EUGENE, Ore. - If police cite you for any of a number of crimes, a judge can ban you from downtown for 90 days or a year - without a conviction.
Eugene implemented the Downtown Public Safety Zone, informally known as the exclusion zone, to kick frequent troublemakers out of the area.
"The exclusion zone is just one tool," said Terry Smith, an analyst with the Eugene Police Department. "We've got a serious persistent long-standing crime problem in downtown. We have an inadequate jail. We are engaged in an experiment to see if by policing only we can do something about the crime problem downtown."
Since 2008, almost 100 people have been excluded from downtown.
"Has it made downtown safer? The data that we show here shows that for one kind of problem, alcohol-involved, people who chronically trespass or harass people and businesses, it's been very successful," Smith said. "It's moved them out of downtown."
So where did they go?
The same police analysis shows that after the exclusion zone went into effect, alcohol and trespass crimes moved west to the Washington-Jefferson Park area.
After businesses there voluntarily banned the sales of cheap fortified alcohol, those categories of crimes moved again - this time to the West University neighborhood.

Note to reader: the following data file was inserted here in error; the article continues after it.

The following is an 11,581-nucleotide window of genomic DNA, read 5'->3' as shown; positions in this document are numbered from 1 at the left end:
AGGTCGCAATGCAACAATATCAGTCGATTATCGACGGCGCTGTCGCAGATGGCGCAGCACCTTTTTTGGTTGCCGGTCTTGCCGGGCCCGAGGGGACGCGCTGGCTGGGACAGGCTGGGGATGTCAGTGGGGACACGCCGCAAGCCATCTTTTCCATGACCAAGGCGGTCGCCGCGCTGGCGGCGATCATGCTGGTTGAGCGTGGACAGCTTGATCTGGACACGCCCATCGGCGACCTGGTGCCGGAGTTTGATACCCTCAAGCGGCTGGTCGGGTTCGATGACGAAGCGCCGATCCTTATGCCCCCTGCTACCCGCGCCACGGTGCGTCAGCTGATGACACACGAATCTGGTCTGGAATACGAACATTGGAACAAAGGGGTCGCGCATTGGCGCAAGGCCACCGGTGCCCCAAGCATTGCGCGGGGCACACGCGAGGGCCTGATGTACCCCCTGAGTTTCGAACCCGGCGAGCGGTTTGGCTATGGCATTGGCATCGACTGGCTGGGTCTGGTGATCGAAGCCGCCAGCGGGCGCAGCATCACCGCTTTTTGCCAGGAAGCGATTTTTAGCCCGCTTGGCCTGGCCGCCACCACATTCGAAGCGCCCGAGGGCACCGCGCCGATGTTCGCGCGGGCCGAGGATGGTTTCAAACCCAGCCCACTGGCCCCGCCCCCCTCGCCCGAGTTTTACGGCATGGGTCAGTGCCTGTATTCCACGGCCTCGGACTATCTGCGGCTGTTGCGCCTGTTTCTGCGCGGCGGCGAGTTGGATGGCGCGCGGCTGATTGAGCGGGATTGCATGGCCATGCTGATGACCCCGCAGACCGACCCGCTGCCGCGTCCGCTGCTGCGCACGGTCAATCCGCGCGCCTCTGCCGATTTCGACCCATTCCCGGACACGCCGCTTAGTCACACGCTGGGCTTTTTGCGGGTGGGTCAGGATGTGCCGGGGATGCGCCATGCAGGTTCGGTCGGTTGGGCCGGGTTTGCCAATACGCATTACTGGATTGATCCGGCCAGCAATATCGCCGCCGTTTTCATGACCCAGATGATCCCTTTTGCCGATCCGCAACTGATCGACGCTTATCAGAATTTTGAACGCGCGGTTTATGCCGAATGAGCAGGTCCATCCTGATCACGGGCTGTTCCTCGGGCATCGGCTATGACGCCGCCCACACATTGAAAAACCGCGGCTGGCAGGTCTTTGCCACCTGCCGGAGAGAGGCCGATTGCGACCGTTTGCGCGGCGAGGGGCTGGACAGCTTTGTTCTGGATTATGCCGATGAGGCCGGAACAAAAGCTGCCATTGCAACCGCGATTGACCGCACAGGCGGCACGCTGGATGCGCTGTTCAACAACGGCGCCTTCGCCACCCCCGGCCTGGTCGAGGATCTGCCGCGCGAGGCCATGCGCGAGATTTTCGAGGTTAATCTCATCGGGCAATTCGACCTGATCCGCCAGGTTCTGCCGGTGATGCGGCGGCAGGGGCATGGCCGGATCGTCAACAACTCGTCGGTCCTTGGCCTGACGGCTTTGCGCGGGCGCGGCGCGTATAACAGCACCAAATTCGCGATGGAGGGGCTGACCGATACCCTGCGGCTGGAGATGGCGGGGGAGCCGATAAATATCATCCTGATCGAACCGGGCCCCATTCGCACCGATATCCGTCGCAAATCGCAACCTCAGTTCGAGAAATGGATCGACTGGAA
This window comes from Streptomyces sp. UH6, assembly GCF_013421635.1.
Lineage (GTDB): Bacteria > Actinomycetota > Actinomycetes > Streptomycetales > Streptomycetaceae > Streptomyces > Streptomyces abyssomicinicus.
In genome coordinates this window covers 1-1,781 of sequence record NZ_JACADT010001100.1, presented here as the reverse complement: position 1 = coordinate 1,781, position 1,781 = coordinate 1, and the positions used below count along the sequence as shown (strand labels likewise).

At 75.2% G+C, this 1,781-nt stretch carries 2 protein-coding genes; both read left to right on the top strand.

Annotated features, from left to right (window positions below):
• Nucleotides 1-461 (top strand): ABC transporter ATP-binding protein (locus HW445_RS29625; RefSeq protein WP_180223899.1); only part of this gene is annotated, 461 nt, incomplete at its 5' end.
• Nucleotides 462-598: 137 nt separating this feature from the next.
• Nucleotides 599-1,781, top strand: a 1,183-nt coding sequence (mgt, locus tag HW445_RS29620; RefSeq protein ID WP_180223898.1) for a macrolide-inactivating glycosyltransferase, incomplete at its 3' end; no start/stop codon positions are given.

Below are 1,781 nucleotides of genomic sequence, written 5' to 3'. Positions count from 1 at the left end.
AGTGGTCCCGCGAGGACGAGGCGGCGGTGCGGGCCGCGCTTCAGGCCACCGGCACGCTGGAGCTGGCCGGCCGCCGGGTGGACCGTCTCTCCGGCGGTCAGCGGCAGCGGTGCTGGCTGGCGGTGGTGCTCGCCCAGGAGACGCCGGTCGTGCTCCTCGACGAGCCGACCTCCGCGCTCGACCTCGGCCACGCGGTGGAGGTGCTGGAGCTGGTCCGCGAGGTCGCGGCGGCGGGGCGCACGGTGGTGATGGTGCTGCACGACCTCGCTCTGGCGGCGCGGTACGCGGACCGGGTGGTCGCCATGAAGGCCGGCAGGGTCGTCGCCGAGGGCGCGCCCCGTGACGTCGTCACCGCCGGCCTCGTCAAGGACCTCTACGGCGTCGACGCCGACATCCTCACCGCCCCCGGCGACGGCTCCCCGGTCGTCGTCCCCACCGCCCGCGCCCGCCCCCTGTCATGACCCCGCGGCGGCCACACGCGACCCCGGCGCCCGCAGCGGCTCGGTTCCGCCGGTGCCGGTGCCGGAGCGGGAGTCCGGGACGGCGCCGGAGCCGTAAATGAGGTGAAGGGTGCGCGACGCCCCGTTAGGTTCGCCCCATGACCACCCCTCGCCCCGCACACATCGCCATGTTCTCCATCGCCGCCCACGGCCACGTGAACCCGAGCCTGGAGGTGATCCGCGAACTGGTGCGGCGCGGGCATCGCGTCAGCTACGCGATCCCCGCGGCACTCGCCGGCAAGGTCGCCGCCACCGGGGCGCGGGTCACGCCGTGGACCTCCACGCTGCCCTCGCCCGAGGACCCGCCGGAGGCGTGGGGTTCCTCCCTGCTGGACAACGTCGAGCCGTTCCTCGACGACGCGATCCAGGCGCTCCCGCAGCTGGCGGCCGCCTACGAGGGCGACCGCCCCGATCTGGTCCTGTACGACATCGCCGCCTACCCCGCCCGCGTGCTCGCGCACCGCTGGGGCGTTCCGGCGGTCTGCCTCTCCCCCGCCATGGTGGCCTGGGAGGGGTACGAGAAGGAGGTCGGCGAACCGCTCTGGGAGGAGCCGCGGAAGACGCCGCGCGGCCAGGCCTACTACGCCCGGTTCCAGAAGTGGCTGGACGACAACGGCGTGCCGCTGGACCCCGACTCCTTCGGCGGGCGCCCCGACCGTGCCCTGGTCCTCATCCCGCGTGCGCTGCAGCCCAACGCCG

Police have adjusted their strategy to combat crime as it moves around town - and out of downtown.
Tom Kamis said he has seen a dramatic difference downtown.
"It's definitely had an impact," said Tom Kamis, owner of Davis' Restaurant and Bar. "Having these people out of the downtown has definitely improved the downtown. Safer, a little more walkable, and you don't get hassled half as much."
"I don't think I've noticed as many problems," said Lara Hawthorne, owner of Hawthorne's Cafe and Deli. "I don't know if it's because they're not down here or if it's because of the things they are working on down at the mall to try to clean up things."
"I don't see drug sales happening flagrantly in the daytime," Kamis said, "and when I walk in my back alley I see less needles."
The perception that downtown isn't safe will take time to change, he said.
"I think it's just going to take a little bit of time for things to settle in and say 'OK, it's not a bad place to go,'" Kamis said.